Share Email Print

Proceedings Paper

Fiber Optic Faceplate Image Degradation In The Near Infrared
Author(s): Richard T. Flaherty
Format Member Price Non-Member Price
PDF $17.00 $21.00

Paper Abstract

As mentioned in other NVI, papers given this session, faceplate development was con-cluded quite a while ago and recent measure-ments on current faceplates are scarce. It was also mentioned that a problem area has recently been uncovered concerning the input or cathode faceplate of an inverter or wafer tube. This discussion will deal with the nature and extent of this problem including recent test data bearing on the problem. To adequately discuss this, a review of the function of a faceplate would be in order. Figure 1 shows the objective lens, faceplate, and photocathode as employed in Night Vision Systems. The fiber optic faceplate's primary function, and the one in which we are interested, is to transfer an image formed on the input face of the plate through the thickness of the plate to the photocathode, which is deposited on the output face of the faceplate. If the transfer process degrades the image, the photocathode starts off with a blurred and low contrast image. To this are added or multiplied other system degradation factors and the final image is then definitely not state-of-the-art. To achieve a good image transfer through the fiber optics plate, stray light, which spills out of each fiber or which initially fell between the fiber core areas, must be taken care of. To do this, the industry developed various methods of placing black glass around the fibers or between the fibers. This black glass was to absorb any stray light which was wandering about outside the fiber walls, which lead to the name EMA, or "extra mural absorption." This black glass, EMA, or interstitial opaque coating as it is sometimes called, then is somehow interspersed throughout the plate and outside of the fiber cladding to absorb much of the stray light formed by imprefections which serve as scatter centers in the fibers, by light entering at too great an angle for the total internal reflection necessary for propagation down the fiber, or by the incident light falling outside of the fiber core cross section.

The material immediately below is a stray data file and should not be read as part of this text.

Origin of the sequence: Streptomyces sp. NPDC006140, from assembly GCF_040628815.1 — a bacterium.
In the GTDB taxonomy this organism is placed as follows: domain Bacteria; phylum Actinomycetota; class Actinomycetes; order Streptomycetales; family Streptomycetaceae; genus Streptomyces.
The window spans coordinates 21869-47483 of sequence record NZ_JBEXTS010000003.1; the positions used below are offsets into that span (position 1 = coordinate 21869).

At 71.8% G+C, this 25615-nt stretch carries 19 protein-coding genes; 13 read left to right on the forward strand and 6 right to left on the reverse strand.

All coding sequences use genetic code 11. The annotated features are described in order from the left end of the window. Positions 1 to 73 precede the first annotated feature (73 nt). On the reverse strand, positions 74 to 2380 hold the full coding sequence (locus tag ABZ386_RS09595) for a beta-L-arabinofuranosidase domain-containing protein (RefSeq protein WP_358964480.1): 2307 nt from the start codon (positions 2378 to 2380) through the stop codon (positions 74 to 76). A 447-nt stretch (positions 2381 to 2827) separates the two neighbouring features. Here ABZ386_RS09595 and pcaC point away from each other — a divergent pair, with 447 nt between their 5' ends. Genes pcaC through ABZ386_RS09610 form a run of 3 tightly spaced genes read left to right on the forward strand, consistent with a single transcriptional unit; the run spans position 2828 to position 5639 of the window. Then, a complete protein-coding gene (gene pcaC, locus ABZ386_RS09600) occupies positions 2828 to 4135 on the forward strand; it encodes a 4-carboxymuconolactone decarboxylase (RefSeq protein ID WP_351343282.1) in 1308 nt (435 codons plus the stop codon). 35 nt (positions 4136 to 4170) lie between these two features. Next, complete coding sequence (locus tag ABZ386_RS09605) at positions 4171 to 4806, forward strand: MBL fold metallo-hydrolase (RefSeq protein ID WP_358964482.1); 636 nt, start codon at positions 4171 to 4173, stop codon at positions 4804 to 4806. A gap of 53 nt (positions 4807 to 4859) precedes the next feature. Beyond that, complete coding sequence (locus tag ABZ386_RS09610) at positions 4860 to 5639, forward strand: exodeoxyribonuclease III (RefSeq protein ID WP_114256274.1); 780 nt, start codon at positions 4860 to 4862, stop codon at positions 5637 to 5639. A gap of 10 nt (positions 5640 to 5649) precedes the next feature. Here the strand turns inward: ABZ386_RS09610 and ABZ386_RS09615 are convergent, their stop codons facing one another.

Paper Details

Date Published: 1 April 1973
PDF: 6 pages
Proc. SPIE 0031, Fiber Optics Comes of Age III, (1 April 1973); doi: 10.1117/12.953584
Show Author Affiliations
Richard T. Flaherty, Night Vision Laboratory (United States)

Published in SPIE Proceedings Vol. 0031:
Fiber Optics Comes of Age III
Walter P. Siegmund; Clyde T. Holliday, Editor(s)

© SPIE. Terms of Use
Back to Top
Sign in to read the full article
Create a free SPIE account to get access to
premium articles and original research
Forgot your username?